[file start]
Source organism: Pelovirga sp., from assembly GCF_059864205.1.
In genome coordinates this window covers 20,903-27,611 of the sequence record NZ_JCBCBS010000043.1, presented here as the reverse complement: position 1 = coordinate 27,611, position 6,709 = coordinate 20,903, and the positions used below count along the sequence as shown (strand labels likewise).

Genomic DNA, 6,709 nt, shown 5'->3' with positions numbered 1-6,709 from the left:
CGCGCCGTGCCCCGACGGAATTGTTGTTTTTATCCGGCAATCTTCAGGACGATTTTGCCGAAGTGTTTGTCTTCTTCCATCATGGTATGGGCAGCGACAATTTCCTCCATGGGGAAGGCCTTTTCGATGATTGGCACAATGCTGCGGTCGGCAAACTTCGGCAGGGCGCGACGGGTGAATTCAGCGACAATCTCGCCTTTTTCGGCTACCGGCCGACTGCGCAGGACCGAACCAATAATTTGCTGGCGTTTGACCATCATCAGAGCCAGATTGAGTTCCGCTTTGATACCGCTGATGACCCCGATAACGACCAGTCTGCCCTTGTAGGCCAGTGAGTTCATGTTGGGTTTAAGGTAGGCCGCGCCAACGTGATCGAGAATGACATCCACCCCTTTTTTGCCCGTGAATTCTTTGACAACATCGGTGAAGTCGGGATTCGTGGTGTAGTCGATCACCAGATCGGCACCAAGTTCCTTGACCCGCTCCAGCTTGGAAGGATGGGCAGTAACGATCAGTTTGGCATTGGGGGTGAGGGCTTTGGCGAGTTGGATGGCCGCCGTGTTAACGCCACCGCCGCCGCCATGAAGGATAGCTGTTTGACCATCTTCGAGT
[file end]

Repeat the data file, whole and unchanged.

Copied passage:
Source organism: Pelovirga sp., from assembly GCF_059864205.1.
In genome coordinates this window covers 20,903-27,611 of the sequence record NZ_JCBCBS010000043.1, presented here as the reverse complement: position 1 = coordinate 27,611, position 6,709 = coordinate 20,903, and the positions used below count along the sequence as shown (strand labels likewise).

Genomic DNA, 6,709 nt, shown 5'->3' with positions numbered 1-6,709 from the left:
CGCGCCGTGCCCCGACGGAATTGTTGTTTTTATCCGGCAATCTTCAGGACGATTTTGCCGAAGTGTTTGTCTTCTTCCATCATGGTATGGGCAGCGACAATTTCCTCCATGGGGAAGGCCTTTTCGATGATTGGCACAATGCTGCGGTCGGCAAACTTCGGCAGGGCGCGACGGGTGAATTCAGCGACAATCTCGCCTTTTTCGGCTACCGGCCGACTGCGCAGGACCGAACCAATAATTTGCTGGCGTTTGACCATCATCAGAGCCAGATTGAGTTCCGCTTTGATACCGCTGATGACCCCGATAACGACCAGTCTGCCCTTGTAGGCCAGTGAGTTCATGTTGGGTTTAAGGTAGGCCGCGCCAACGTGATCGAGAATGACATCCACCCCTTTTTTGCCCGTGAATTCTTTGACAACATCGGTGAAGTCGGGATTCGTGGTGTAGTCGATCACCAGATCGGCACCAAGTTCCTTGACCCGCTCCAGCTTGGAAGGATGGGCAGTAACGATCAGTTTGGCATTGGGGGTGAGGGCTTTGGCGAGTTGGATGGCCGCCGTGTTAACGCCACCGCCGCCGCCATGAAGGATAGCTGTTTGACCATCTTCGAGT